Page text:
Alveolar Cell Types:

1. Type I cells. Also called type I alveolar cells, type I pneumocytes, and squamous alveolar cells, these are squamous epithelial cells that make up 97% of the alveolar surfaces.

They are specialized to serve as very thin (often only 25 nm in width) gas-permeable components of the blood-air barrier. Their organelles leg, Golgi complex, endoplasmic reticulum, mitochondria) cluster around the nucleus.

Much of the cytoplasm is thus unobstructed by organelles, except for the abundant small pinocytotic vesicles that are involved in the turn over of pulmonary surfactant and the removal of small particles from the alveolar surfaces. They attach to neighboring epithelial cells by desmosomes and occluding junctions.

The latter reduce pleural effusion--leakage of tissue fluid into the alveolar lumen. Type I cells can be distinguished from the nearby capillary endothelial cells by their position bordering the alveolar lumen and by their slightly more rounded nuclei.

2. Type II cells. These cells, which are also called type II alveolar cells, type II pneumocytes, great alveolar cells, and alveolar septal cells, cover the remaining 3% of the alveolar surface. They are interspersed among the type I cells, to which they attach by desmosomes and occluding junctions.

Type II cells are roughly cuboidal with round nuclei; they occur most often in small groups at the angles where alveolar septal walls converge. At the electron microscope level, they contain many mitochondria and a well-developed Golgi complex, but they are mainly characterized by the presence of large (0.2-um), membrane-limited lamellar (mutlilamellar) bodies. These structures, which exhibit many closely apposed concentric or parallel membranes (lamellae), contain phospholipids, glycosaminoglycans, and proteins.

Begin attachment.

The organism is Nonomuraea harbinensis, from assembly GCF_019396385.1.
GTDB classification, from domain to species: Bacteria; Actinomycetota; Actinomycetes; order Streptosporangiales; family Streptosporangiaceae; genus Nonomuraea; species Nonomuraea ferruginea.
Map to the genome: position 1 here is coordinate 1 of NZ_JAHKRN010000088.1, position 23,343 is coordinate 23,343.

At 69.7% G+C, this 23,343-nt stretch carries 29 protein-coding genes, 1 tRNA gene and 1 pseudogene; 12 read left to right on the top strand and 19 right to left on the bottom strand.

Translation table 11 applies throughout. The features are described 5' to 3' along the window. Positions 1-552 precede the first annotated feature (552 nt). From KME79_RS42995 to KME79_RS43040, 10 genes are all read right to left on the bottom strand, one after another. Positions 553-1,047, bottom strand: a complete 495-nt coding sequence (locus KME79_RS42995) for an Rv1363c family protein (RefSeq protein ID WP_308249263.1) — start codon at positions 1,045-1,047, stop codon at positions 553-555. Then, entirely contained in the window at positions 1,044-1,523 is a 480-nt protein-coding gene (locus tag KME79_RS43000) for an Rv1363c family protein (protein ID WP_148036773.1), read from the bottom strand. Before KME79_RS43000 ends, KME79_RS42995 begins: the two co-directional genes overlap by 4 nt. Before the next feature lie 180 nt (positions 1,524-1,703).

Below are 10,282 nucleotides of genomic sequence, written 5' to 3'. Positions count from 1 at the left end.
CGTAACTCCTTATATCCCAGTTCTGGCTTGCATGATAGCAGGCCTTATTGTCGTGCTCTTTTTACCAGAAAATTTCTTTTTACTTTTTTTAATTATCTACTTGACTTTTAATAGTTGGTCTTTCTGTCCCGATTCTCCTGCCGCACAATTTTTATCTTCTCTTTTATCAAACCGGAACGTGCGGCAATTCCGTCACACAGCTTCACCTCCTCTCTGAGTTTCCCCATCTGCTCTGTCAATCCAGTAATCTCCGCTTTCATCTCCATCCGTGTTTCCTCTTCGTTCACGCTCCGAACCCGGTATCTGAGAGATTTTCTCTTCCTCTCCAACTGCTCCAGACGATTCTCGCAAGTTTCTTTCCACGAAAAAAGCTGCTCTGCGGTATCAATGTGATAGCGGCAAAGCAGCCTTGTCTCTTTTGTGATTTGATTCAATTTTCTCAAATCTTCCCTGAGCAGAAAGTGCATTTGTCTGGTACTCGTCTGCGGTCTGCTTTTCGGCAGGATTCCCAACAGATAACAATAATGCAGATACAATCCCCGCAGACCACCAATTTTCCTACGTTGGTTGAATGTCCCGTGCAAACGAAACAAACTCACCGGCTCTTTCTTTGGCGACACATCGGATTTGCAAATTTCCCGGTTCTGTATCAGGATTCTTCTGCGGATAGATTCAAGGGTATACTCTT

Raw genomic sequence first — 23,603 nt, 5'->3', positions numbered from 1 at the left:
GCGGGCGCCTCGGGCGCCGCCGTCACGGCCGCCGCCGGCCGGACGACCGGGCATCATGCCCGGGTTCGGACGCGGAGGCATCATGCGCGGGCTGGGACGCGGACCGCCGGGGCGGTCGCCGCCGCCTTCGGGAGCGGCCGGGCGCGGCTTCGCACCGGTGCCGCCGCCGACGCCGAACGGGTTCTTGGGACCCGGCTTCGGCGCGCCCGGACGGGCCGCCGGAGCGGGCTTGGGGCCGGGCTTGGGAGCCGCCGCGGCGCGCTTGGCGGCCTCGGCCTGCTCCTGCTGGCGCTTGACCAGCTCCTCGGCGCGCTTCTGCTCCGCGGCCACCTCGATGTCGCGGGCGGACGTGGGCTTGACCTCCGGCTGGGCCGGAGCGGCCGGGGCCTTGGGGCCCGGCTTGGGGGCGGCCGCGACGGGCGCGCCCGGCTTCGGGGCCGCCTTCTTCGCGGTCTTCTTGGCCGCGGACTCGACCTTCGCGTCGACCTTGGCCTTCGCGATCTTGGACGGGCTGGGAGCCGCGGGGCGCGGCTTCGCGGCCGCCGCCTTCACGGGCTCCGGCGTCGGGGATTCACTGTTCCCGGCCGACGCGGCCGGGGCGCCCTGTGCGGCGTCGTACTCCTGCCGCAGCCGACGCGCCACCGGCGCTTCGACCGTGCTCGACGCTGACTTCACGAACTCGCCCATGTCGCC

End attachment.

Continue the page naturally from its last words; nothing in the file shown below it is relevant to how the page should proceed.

Type II cells are secretory cells. Their secretory product, pulmonary surfactant, is assembled and stored in the lamellar bodies, which also carry it to the apical cytoplasm. There, the bodies fuse with the apical plasma membrane and release surfactant onto the alveolar surface. 3. Alveolar marcrophages. Known also as dust cells, these large monocytc-derived repre sentatives of the mononuclear phagocyte system are found both on the surface of alveolar septa and in the interstitium. Macrophages are important in removing any debris that escapes the mucus and cilia in the conducting portion of the system.

They also phagocytose blood cells that enter the alveoli as a result of heart failure. These alveolar macrophagcs, which stain positively for iron pigment (hemosiderin), are thus designated heart failure cells.

1 comment:

James said...

Thanks for great article, I used some info in my own article about Alveoli

Thanks Sir